So, what is the difference between an evil person and an aggravating person?
A villain is evil but not always the antagonist.
An antagonist is not always evil and therefore not always the villain.
Well, hang in there. In an article by Annika Griffith, she explains the difference.
Just because someone in your book opposes the protagonist doesn’t make them evil. That makes this character an antagonist.
But, a character who opposes your protagonist with evil actions can become a villain.
Hang on, stay with me.
However, a character whose evil actions and motives are harmful to the protagonist, now that’s a villain.
What all this gibberish means is that the villain and antagonist can be two different characters or the same person.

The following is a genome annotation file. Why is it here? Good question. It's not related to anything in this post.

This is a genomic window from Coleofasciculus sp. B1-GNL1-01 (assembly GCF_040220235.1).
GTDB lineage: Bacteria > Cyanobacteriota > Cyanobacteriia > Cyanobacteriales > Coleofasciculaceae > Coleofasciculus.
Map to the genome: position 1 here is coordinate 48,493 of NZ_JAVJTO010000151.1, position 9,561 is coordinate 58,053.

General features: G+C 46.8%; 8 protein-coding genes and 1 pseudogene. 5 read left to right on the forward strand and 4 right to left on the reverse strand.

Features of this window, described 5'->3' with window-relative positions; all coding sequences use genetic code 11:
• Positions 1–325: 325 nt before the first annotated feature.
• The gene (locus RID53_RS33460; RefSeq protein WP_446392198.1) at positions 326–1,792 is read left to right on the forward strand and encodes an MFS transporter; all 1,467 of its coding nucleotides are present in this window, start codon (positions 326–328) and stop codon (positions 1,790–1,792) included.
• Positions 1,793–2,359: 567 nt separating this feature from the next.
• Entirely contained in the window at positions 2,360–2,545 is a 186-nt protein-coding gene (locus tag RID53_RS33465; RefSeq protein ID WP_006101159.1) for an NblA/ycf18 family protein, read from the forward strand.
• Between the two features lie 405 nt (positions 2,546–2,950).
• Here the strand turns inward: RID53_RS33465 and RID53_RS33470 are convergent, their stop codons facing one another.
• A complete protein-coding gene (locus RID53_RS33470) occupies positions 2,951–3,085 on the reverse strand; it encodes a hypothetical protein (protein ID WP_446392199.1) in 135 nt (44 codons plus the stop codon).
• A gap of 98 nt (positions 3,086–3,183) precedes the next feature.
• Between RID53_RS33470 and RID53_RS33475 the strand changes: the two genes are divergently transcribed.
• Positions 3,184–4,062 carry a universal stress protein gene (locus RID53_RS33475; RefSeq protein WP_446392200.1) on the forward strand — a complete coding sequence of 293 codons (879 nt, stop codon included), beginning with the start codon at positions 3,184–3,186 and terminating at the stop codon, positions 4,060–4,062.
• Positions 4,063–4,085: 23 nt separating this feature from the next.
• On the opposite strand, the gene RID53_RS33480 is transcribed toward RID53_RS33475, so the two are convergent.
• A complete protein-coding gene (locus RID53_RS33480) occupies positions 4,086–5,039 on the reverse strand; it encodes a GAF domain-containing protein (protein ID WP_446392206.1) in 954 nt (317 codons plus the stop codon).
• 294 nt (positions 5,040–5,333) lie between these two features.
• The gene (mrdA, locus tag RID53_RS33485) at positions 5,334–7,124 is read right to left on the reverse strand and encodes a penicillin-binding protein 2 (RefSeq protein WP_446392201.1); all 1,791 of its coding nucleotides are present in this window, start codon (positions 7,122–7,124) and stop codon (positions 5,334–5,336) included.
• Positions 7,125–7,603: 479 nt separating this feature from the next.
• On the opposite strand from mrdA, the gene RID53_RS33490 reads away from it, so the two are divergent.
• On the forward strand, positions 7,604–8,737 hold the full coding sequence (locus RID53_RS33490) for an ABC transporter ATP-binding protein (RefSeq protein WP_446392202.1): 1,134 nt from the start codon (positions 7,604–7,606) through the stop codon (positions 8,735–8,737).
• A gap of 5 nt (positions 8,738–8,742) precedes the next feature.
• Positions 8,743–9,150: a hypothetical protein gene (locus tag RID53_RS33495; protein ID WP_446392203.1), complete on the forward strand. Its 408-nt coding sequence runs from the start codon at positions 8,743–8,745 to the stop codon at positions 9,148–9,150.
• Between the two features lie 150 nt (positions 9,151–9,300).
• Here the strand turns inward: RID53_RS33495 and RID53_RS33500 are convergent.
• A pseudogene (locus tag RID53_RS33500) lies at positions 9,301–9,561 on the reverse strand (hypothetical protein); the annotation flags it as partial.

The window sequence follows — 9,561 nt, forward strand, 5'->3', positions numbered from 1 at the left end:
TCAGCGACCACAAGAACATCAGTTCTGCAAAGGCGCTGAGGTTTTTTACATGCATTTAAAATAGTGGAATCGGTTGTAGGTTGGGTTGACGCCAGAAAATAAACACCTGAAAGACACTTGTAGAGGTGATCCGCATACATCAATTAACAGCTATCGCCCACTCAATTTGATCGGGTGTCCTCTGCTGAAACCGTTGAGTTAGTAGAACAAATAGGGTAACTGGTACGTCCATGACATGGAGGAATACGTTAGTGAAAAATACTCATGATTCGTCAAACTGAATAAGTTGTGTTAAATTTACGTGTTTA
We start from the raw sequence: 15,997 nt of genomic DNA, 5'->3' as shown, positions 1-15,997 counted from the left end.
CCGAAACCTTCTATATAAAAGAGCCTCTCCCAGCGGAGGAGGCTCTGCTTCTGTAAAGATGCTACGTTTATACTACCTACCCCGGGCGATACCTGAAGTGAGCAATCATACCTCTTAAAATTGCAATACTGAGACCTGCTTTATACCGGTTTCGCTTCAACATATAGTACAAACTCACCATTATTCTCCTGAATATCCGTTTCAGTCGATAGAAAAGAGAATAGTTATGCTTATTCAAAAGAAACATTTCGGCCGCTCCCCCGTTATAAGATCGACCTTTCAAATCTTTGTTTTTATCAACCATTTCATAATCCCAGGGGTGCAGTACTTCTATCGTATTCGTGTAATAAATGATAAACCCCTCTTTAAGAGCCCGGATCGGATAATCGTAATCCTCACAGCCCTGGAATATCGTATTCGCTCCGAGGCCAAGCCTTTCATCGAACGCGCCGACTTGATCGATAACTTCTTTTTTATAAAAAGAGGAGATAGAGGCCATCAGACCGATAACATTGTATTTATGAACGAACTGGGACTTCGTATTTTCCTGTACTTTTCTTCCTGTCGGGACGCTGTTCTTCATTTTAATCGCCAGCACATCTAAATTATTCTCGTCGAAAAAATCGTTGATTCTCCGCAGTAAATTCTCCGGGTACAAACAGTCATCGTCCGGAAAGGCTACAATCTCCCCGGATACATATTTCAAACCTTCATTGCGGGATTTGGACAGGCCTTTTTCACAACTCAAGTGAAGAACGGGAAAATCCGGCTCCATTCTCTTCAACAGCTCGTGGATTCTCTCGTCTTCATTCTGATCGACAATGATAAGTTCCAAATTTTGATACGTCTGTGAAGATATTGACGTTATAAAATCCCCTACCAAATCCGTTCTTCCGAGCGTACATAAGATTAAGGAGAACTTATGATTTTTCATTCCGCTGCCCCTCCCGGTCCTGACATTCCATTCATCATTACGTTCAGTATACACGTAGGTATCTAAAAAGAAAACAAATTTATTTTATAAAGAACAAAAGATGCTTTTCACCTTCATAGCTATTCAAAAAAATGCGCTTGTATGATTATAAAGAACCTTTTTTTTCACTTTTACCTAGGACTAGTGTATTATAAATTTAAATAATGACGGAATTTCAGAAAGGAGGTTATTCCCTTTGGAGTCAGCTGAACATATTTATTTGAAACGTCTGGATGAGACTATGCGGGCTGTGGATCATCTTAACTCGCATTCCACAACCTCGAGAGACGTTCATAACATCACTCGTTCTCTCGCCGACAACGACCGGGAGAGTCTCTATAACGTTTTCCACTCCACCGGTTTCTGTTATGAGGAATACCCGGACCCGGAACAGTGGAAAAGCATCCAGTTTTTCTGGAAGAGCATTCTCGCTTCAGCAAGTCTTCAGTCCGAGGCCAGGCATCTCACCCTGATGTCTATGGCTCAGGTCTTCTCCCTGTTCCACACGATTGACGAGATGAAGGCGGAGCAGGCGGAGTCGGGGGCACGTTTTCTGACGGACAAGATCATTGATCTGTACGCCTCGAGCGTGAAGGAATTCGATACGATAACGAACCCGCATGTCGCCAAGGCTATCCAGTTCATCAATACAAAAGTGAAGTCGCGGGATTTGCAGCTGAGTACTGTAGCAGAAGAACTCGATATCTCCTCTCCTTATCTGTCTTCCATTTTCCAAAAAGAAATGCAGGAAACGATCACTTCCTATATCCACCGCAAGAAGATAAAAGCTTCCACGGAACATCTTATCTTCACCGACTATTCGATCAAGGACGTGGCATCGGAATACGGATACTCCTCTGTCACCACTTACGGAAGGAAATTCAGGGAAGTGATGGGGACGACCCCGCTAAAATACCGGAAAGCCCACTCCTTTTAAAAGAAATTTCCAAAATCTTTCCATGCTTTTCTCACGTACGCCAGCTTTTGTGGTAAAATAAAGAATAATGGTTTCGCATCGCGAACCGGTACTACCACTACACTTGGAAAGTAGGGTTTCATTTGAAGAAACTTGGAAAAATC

- Evil actions and/or motives
- Doesn’t always oppose the protagonist
- Can be the protagonist in the story
- Is a character “type” not a plot role
- Aren’t evil, just a pain in the ass for the protagonist
- Motives or actions aren’t evil
- Is a character who conflicts with a protagonist
- Opposes and causes conflict with the main character
- Is a plot role and says nothing about their character or personality
Clear as mud right?
Well, I think Ms. Griffith explains it better, so click on the link below and get the nitty-gritty. Then meet me at the water cooler.
Do you use both or combine the attributes into one character?
What do you think? How do you interject a character conflict into a story?
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